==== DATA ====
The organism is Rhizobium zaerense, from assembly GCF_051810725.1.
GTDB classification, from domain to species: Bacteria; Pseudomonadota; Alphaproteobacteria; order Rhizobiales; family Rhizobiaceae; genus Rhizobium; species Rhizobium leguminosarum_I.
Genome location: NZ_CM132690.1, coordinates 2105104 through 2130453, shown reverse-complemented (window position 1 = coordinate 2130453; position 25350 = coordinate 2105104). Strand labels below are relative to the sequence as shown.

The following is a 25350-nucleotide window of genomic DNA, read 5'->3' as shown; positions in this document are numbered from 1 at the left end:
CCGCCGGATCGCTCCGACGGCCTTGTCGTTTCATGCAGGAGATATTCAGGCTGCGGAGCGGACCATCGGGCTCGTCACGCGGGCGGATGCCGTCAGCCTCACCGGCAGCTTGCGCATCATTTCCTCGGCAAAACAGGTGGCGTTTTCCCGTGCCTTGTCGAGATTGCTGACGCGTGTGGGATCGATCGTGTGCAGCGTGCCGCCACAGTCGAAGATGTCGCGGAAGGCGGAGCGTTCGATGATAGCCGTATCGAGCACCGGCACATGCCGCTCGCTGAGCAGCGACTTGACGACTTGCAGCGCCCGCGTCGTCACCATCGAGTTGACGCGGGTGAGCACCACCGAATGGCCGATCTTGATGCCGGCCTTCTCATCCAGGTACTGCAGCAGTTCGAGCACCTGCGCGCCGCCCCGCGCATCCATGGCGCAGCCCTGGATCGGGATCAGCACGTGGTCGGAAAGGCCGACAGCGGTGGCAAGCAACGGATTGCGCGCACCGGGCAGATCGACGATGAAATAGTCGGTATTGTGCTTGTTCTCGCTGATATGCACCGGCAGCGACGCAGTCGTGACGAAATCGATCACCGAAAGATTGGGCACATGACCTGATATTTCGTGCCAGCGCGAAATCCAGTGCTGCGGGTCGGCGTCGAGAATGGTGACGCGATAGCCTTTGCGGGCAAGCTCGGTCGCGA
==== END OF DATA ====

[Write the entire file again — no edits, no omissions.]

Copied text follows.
The organism is Rhizobium zaerense, from assembly GCF_051810725.1.
GTDB classification, from domain to species: Bacteria; Pseudomonadota; Alphaproteobacteria; order Rhizobiales; family Rhizobiaceae; genus Rhizobium; species Rhizobium leguminosarum_I.
Genome location: NZ_CM132690.1, coordinates 2105104 through 2130453, shown reverse-complemented (window position 1 = coordinate 2130453; position 25350 = coordinate 2105104). Strand labels below are relative to the sequence as shown.

The following is a 25350-nucleotide window of genomic DNA, read 5'->3' as shown; positions in this document are numbered from 1 at the left end:
CCGCCGGATCGCTCCGACGGCCTTGTCGTTTCATGCAGGAGATATTCAGGCTGCGGAGCGGACCATCGGGCTCGTCACGCGGGCGGATGCCGTCAGCCTCACCGGCAGCTTGCGCATCATTTCCTCGGCAAAACAGGTGGCGTTTTCCCGTGCCTTGTCGAGATTGCTGACGCGTGTGGGATCGATCGTGTGCAGCGTGCCGCCACAGTCGAAGATGTCGCGGAAGGCGGAGCGTTCGATGATAGCCGTATCGAGCACCGGCACATGCCGCTCGCTGAGCAGCGACTTGACGACTTGCAGCGCCCGCGTCGTCACCATCGAGTTGACGCGGGTGAGCACCACCGAATGGCCGATCTTGATGCCGGCCTTCTCATCCAGGTACTGCAGCAGTTCGAGCACCTGCGCGCCGCCCCGCGCATCCATGGCGCAGCCCTGGATCGGGATCAGCACGTGGTCGGAAAGGCCGACAGCGGTGGCAAGCAACGGATTGCGCGCACCGGGCAGATCGACGATGAAATAGTCGGTATTGTGCTTGTTCTCGCTGATATGCACCGGCAGCGACGCAGTCGTGACGAAATCGATCACCGAAAGATTGGGCACATGACCTGATATTTCGTGCCAGCGCGAAATCCAGTGCTGCGGGTCGGCGTCGAGAATGGTGACGCGATAGCCTTTGCGGGCAAGCTCGGTCGCGA